7 morning routines that wear you out
When you feel tired throughout the work day, you might blame it on a late night or poor sleep. But your morning routine might actually be what started you out on the wrong foot.
“We have been told how important sleep is to wellness,” says Dr. Ric Saguil, a family medicine physician with Advocate Medical Group. “But our wellness also begins each morning when we open our eyes.”
Dr. Saguil offers these seven tips to start the day off right:
Wake Up, Get Up
Spending an extra 20 minutes in bed on your phone or going back to sleep does two things to your body. First, it tells your body that it should stay sleepy. And second, if you fall back to sleep and end up snoozing, you will be waking up in the middle of REM sleep, which can leave you disoriented and even more tired.
Fitbit Sleeping Score Can Wait
As useful as Fitbits are to track your steps and sleep, you should not look at it right when you wake up. Seeing a “bad” sleeping score can cause people to already think they are having a bad day when this is not always the case.
Getting fluid in your body after sleeping all night makes sense; your body is thirsty. Having a cup of coffee, water, or tea will help you begin to hydrate and will also prevent irritability and tiredness, which are common symptoms of dehydration.
Night showers, though they sound like a good idea, actually do the reverse of what you need right before going to bed. In order to sleep, your body needs to lower its temperature. A shower at night prolongs that cooling process and makes it hard to go to sleep.
Exercising or even a brisk walk or stretch the first hour you wake up has proven to help energize the body to prepare for the rest of the day. It increases endorphins and gets oxygen and nutrients flowing in your body, which in turn helps the lungs and the heart to be at active and awake rates.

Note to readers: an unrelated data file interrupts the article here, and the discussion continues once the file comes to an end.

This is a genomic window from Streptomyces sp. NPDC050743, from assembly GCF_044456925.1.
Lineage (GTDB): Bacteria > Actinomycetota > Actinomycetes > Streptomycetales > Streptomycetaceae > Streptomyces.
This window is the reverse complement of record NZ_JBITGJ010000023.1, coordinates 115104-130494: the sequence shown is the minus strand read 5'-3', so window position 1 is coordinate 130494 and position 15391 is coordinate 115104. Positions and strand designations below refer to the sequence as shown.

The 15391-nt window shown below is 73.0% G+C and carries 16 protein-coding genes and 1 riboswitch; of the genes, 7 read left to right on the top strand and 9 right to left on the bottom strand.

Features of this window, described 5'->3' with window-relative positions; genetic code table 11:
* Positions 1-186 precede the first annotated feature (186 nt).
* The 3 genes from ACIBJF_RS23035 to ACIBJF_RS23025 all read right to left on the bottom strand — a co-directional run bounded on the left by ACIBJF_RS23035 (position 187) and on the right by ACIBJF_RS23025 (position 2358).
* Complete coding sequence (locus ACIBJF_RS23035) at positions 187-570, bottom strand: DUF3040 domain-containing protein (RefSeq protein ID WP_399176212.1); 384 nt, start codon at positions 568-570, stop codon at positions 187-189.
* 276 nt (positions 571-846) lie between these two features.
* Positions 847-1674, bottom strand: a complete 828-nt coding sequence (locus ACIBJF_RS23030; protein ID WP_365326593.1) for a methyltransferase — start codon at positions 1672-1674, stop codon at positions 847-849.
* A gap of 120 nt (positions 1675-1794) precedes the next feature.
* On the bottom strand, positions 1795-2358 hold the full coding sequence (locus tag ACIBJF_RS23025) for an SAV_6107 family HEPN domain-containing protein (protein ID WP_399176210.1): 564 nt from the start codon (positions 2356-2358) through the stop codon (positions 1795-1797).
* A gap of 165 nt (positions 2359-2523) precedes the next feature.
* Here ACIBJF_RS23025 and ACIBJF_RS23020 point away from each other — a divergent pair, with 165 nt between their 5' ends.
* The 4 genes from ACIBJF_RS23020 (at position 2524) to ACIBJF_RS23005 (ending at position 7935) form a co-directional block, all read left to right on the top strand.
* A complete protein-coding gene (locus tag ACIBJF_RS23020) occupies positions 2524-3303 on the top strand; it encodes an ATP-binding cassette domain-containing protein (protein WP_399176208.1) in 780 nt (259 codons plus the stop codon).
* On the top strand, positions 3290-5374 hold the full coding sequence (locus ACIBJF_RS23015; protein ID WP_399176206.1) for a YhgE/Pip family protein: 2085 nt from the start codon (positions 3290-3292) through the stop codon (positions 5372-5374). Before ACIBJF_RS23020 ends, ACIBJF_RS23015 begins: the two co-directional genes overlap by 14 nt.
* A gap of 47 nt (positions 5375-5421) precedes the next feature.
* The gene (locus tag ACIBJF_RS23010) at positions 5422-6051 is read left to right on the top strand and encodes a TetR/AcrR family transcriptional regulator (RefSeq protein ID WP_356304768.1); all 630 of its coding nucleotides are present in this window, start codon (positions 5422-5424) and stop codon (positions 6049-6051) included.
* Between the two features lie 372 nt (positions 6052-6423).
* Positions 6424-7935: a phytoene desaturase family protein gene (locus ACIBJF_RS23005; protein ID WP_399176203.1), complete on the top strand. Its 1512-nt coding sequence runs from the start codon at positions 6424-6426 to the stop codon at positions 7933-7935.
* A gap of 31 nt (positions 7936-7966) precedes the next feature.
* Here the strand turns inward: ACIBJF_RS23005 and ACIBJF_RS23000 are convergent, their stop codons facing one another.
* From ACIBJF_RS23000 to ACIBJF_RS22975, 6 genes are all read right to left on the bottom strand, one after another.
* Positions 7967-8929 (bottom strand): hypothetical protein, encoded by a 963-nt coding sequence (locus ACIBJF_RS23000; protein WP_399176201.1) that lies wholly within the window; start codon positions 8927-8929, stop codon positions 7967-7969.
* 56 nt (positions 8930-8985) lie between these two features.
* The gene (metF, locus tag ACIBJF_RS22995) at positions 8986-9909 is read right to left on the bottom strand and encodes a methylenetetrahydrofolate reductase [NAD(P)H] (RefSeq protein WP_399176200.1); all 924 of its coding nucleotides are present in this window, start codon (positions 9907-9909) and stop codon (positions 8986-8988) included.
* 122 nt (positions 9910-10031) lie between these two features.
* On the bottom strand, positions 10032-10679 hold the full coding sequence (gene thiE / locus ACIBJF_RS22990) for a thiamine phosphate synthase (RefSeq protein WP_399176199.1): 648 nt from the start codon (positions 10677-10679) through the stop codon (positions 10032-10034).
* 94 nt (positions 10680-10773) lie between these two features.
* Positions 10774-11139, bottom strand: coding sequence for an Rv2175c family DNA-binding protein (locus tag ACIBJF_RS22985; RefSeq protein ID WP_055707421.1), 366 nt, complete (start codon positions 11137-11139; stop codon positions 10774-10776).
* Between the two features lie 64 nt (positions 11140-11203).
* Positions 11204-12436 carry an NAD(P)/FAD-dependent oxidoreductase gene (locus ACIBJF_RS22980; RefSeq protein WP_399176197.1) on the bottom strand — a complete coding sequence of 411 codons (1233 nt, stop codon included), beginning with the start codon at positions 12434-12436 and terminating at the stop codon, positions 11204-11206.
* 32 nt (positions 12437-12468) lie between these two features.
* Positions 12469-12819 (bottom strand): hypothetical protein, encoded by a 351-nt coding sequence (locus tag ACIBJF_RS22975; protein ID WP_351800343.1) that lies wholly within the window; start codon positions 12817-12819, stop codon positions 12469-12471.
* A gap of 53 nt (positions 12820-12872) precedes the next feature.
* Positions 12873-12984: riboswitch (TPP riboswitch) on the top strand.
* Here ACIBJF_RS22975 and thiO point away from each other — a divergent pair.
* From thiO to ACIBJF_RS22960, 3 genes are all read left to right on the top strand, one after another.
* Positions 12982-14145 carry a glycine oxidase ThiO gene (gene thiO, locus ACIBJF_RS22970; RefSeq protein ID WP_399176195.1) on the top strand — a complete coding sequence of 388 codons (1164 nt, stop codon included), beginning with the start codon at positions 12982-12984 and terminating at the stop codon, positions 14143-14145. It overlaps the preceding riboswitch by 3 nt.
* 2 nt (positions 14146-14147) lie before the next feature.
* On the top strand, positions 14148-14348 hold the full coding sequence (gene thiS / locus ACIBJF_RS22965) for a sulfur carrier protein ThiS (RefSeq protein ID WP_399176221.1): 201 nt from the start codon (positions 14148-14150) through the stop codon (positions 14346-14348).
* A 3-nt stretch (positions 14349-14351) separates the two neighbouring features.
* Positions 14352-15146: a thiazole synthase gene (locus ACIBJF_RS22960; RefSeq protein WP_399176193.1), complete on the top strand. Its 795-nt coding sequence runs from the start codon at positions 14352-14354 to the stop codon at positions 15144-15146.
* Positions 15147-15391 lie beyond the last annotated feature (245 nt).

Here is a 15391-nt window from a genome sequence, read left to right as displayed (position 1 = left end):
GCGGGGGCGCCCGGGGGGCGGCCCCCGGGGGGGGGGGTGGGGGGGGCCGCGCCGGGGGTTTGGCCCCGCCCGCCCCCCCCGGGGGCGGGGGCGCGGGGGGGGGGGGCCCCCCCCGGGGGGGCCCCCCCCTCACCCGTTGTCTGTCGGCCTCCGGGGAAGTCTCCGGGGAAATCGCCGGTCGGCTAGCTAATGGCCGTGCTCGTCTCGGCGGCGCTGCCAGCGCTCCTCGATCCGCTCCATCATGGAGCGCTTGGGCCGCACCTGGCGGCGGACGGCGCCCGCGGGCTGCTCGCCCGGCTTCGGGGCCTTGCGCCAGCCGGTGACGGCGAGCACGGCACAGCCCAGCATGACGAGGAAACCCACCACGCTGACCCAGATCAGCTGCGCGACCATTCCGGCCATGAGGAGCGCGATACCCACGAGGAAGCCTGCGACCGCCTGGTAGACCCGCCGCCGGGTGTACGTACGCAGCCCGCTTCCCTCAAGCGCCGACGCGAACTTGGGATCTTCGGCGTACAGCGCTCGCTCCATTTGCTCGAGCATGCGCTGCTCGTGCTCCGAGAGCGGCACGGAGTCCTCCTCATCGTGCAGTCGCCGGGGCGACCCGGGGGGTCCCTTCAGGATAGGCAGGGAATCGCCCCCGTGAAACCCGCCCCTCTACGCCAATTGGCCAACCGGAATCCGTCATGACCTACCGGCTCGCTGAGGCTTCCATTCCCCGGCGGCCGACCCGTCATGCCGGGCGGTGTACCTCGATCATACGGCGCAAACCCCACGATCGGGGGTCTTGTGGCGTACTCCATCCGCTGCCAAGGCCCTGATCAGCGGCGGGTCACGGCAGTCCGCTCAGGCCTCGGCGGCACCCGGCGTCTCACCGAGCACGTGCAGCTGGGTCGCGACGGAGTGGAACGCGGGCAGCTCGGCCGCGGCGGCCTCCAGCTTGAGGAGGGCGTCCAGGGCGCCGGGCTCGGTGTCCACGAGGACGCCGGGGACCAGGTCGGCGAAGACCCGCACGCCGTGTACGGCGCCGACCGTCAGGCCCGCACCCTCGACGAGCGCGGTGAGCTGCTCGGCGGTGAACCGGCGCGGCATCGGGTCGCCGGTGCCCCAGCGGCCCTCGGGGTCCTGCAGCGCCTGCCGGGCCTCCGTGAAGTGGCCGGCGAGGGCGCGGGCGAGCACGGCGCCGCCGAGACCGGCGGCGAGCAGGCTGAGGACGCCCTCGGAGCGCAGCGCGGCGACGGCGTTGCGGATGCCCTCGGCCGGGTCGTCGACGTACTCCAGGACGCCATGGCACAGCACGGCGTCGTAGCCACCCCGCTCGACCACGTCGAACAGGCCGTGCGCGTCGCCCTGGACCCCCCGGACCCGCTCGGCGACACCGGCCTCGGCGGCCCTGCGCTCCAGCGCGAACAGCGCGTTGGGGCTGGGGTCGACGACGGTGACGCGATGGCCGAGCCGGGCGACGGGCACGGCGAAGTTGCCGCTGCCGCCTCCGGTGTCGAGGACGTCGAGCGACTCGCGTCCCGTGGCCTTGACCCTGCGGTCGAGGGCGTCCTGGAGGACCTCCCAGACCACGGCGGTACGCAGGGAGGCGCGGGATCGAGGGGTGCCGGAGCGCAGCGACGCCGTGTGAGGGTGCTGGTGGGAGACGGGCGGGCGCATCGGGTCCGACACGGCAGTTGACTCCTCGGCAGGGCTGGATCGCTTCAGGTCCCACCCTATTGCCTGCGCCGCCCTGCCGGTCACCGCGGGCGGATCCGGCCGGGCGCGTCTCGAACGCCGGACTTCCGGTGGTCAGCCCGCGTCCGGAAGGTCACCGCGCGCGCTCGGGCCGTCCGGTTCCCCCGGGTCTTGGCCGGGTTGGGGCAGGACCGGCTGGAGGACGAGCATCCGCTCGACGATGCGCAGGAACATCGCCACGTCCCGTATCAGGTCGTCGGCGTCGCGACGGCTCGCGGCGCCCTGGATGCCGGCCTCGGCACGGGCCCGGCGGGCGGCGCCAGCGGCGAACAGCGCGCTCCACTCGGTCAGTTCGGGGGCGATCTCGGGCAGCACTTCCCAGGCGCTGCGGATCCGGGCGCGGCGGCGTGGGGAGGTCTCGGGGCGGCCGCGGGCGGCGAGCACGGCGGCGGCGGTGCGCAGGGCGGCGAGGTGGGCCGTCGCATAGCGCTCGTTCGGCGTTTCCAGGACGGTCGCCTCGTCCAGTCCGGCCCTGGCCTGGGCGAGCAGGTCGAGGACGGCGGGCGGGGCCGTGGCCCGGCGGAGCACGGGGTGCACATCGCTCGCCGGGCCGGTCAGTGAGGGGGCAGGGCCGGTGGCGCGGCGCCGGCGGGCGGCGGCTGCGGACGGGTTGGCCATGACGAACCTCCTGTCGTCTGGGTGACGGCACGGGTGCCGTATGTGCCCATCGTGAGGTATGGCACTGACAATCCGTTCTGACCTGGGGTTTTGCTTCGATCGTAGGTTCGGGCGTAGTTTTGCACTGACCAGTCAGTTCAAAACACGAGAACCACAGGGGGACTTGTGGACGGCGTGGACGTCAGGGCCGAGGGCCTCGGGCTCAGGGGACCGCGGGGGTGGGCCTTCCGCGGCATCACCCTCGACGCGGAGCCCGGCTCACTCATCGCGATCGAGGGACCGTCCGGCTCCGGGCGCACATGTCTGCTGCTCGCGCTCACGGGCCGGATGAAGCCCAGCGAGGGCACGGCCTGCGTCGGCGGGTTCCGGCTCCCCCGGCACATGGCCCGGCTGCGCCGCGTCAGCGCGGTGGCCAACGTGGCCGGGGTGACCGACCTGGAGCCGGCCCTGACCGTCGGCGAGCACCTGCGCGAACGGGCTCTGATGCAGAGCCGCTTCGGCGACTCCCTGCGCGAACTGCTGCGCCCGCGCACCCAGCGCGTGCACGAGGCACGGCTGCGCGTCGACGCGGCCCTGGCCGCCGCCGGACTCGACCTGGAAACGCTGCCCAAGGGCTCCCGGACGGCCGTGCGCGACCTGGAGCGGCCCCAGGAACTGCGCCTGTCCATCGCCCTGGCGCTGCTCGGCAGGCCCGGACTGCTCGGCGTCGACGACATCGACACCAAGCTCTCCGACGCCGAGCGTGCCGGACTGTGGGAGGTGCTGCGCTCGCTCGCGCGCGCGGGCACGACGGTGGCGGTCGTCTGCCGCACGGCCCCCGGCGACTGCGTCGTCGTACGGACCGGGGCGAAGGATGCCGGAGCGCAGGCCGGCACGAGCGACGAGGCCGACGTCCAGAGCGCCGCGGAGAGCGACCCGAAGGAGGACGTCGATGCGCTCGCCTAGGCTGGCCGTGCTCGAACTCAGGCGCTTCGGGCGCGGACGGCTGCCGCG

Make sure you are getting your proper sun exposure or a Vitamin D supplement in the morning. Low light throughout the day encourages your body to feel sleepy and less responsive.
Whether you use your phone, your favorite song, an alarm or a radio station to get you awake and going, it’s important to avoid music and sounds which evoke a sleepy lullaby tune and stress-inducing chords.
“Altering these habitual tendencies will cause a significant shift in your energy levels throughout the day,” says Dr. Saguil. “These steps may help you feel less tired and possess a healthier, positive outlook throughout the day.”
About the Author
Jennifer Benson, health enews contributor, is coordinator of public affairs for Advocate Aurora Health. She has 10+ years of community development and communication experience for non-profits and has a BA in Architecture from Judson University in Elgin, IL. Outside of work, you can find her planning the next adventure near water or rocks, re-organizing spaces, working on her Master’s in Public Health, caring for her senior citizen cat, keeping to healthy moving and eating disciplines and growing green things wherever she can find room.